The importance of the output of workers in any organisation or enterprise is one critical factor that will always be of concern to the management. It is understandable why there is an outcry by employers when it appears that a decline in productivity is being recorded.
The outcry may be justified when it is considered that employees are remunerated for their efforts. However, any semblance of a decline is worthy of investigation. The possibility looms that either internal or external factors may be negatively aimpacting on worker’s performance.
It seems rather easy and convenient to lay the blame squarely at the feet of employees, who more often than not, find themselves placed in an invidious position; as their efforts are constrained by the actions of the employer.
The issue of management providing the requisite resources to do the job, is an problem that raises its ugly head. Management in its quest to save on expenditure and to realise higher profits, resorts to employing fewer workers, and instead, engages the practice of multitasking.
It has been established that this has some serious shortcomings, which include placing stress on workers. Since workers as human beings have physical and mental limitations, it comes as no surprise that fatigue will at some point set in.
The issue of low worker productivity can also be tied to the failure of employers to both train and retraining members of staff. In an age where efficiency is equally important, management by its inaction can be accused of contributing to poor performance levels.
Employers who invest in training, place themselves in a better position to compete in the market. With little or no change to hiring practices, employers are further contributing to the growing problem of declining productivity.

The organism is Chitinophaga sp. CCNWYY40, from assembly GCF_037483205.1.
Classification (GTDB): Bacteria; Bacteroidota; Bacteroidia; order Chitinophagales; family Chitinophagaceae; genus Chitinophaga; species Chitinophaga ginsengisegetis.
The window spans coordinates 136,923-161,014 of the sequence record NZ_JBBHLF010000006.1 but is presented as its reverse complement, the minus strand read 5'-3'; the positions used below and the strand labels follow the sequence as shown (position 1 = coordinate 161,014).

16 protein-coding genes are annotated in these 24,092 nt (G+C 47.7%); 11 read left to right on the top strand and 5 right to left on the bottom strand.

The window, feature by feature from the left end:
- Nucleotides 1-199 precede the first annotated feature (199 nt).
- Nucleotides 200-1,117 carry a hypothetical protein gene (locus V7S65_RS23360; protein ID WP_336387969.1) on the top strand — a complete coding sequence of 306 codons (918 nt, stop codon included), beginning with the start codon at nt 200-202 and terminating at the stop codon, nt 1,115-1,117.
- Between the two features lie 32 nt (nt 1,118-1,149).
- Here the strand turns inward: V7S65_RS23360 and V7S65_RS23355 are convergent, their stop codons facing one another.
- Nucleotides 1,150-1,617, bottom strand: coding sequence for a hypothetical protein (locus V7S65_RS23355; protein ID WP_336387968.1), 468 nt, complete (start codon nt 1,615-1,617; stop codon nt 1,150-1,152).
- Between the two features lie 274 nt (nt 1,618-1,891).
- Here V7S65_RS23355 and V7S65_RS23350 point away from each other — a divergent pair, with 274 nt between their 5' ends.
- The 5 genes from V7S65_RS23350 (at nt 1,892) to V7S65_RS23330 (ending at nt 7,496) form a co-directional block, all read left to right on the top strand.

The hiring of employees who don’t have the requisite skills, and the failure of management to provide training for employees prior to the commencement of work, adds to the dilemma.
Low productivity can be a result of poor management and employee relations, poor workplace communication, poor treatment of workers, inadequate conditions of service, and the offering of unattractive wages and salaries.
There is also the practice of employers of not wanting to pay for overtime work, while at the same time resorting to dock the pay of workers for committing a minor infraction. There is also the problem of the nonpayment of commissions and the removal of bonus and/or productivity payments. Coupled with all this, there is often no recognition of the efforts of workers.
If such practices and actions represent the norm on the part of employers, then the question is: Do they have any justifiable grounds on which to lay a complaint? In addition to this, there is the question of the quality of jobs that are being offered on the market.
The magnitude of this issue, leads to the question: Are employers contributing in a significant way to the growing problem, by not offering attractive and secure jobs? If the answer to this is yes, then it would seem that employers are doing themselves and injustice, as their actions may not readily serve to motivate their employees to give of their best.
In giving balance to the discussion on the factors that contribute to the declining levels of workers’ productivity, it cannot be ruled out that workers either directly or indirectly may be contributing to the emerging problem.
* Dennis de Peiza is a Labour Management Consultant with Regional Management Services Inc.
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